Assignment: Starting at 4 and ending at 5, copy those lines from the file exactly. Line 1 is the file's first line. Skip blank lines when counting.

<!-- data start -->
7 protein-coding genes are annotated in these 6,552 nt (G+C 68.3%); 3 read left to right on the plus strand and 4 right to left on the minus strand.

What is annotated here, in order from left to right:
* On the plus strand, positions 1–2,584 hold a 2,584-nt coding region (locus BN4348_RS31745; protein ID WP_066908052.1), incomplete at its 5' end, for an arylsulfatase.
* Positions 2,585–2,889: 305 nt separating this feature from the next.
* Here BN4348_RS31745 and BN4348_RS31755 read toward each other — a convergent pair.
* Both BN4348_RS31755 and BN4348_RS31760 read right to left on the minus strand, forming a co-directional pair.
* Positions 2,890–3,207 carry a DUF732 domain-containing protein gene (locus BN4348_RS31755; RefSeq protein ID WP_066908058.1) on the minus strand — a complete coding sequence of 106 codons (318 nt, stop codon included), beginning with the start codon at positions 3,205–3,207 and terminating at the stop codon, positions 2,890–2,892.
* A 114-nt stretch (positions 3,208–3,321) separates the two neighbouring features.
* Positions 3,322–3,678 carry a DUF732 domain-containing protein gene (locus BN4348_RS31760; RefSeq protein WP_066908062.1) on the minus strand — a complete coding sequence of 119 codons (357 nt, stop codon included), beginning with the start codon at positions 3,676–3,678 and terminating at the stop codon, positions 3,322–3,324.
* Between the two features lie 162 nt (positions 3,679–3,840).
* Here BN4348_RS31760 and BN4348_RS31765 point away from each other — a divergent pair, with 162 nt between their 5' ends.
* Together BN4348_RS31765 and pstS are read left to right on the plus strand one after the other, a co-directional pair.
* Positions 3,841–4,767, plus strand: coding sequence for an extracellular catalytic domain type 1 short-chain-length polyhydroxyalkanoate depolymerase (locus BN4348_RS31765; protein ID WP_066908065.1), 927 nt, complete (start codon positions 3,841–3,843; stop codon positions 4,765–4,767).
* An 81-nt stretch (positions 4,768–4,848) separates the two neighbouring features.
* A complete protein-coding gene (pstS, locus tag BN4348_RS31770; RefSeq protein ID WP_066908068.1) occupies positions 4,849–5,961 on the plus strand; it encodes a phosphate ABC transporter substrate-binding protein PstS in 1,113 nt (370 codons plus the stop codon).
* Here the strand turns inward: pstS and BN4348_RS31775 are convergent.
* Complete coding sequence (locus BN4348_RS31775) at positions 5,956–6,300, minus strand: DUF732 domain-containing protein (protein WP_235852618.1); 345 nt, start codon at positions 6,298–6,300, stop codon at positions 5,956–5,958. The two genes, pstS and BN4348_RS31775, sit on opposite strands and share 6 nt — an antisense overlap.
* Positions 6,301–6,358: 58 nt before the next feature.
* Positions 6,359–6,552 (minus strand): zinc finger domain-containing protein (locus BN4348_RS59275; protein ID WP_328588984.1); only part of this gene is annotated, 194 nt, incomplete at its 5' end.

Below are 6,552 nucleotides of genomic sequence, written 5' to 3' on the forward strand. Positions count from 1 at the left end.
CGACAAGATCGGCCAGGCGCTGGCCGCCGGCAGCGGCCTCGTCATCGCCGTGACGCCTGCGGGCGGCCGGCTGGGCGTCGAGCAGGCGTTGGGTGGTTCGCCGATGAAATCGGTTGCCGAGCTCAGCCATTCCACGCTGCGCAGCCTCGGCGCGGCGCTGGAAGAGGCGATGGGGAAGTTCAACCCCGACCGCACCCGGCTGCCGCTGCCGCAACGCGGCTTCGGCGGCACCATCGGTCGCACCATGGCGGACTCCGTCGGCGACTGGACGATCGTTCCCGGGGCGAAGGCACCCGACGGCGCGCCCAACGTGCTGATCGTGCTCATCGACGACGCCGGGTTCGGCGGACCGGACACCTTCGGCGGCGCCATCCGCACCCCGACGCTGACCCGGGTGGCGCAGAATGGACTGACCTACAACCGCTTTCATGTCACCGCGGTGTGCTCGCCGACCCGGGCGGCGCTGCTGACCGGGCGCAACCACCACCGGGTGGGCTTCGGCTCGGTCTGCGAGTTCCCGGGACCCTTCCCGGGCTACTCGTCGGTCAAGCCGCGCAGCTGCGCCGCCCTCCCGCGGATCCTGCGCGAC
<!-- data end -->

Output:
* Positions 2,585–2,889: 305 nt separating this feature from the next.
* Here BN4348_RS31745 and BN4348_RS31755 read toward each other — a convergent pair.